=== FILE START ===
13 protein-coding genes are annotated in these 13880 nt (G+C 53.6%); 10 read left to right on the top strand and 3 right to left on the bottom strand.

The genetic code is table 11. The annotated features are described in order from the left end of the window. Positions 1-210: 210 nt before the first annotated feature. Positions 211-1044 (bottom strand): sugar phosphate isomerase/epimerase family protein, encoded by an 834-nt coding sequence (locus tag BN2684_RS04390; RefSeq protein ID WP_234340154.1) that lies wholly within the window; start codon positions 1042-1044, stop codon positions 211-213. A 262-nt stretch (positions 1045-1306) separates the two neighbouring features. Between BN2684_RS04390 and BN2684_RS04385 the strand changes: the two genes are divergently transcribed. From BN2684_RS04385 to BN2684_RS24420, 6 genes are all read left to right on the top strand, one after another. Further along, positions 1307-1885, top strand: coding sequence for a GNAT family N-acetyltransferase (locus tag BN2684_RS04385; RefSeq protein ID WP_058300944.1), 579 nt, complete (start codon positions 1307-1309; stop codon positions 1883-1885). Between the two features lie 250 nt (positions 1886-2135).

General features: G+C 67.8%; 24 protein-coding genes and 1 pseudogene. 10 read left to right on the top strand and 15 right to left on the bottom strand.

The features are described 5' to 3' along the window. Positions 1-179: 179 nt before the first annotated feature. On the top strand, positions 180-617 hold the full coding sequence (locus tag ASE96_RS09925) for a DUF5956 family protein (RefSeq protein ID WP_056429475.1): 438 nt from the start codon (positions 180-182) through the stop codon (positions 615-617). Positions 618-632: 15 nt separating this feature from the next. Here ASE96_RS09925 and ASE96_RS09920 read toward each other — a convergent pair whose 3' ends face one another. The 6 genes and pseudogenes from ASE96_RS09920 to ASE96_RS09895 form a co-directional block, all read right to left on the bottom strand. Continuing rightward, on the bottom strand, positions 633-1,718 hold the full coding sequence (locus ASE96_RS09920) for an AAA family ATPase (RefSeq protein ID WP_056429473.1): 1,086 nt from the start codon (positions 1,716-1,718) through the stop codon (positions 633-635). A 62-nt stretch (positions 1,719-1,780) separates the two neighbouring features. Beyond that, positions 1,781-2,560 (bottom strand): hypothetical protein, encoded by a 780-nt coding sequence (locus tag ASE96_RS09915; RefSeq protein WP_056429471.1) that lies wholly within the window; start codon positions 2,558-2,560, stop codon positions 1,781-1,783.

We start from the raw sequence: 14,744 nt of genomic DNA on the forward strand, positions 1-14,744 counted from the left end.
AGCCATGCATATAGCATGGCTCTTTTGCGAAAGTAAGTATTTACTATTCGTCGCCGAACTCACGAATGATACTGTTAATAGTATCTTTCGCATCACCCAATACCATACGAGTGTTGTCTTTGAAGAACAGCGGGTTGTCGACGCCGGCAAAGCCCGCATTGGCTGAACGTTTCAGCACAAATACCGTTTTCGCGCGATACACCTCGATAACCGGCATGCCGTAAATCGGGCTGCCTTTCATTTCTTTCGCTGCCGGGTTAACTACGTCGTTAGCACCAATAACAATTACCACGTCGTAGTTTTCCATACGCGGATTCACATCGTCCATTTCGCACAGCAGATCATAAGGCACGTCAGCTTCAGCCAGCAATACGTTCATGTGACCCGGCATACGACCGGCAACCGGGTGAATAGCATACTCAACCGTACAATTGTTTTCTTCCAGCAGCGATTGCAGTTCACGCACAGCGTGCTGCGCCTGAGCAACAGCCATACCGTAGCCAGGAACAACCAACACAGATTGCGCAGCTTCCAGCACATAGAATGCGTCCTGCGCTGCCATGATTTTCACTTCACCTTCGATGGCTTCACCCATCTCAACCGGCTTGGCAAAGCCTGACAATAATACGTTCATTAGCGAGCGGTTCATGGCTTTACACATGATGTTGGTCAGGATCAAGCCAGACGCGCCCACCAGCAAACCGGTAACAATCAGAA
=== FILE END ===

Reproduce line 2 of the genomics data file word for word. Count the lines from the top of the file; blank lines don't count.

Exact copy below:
The genetic code is table 11. The annotated features are described in order from the left end of the window. Positions 1-210: 210 nt before the first annotated feature. Positions 211-1044 (bottom strand): sugar phosphate isomerase/epimerase family protein, encoded by an 834-nt coding sequence (locus tag BN2684_RS04390; RefSeq protein ID WP_234340154.1) that lies wholly within the window; start codon positions 1042-1044, stop codon positions 211-213. A 262-nt stretch (positions 1045-1306) separates the two neighbouring features. Between BN2684_RS04390 and BN2684_RS04385 the strand changes: the two genes are divergently transcribed. From BN2684_RS04385 to BN2684_RS24420, 6 genes are all read left to right on the top strand, one after another. Further along, positions 1307-1885, top strand: coding sequence for a GNAT family N-acetyltransferase (locus tag BN2684_RS04385; RefSeq protein ID WP_058300944.1), 579 nt, complete (start codon positions 1307-1309; stop codon positions 1883-1885). Between the two features lie 250 nt (positions 1886-2135).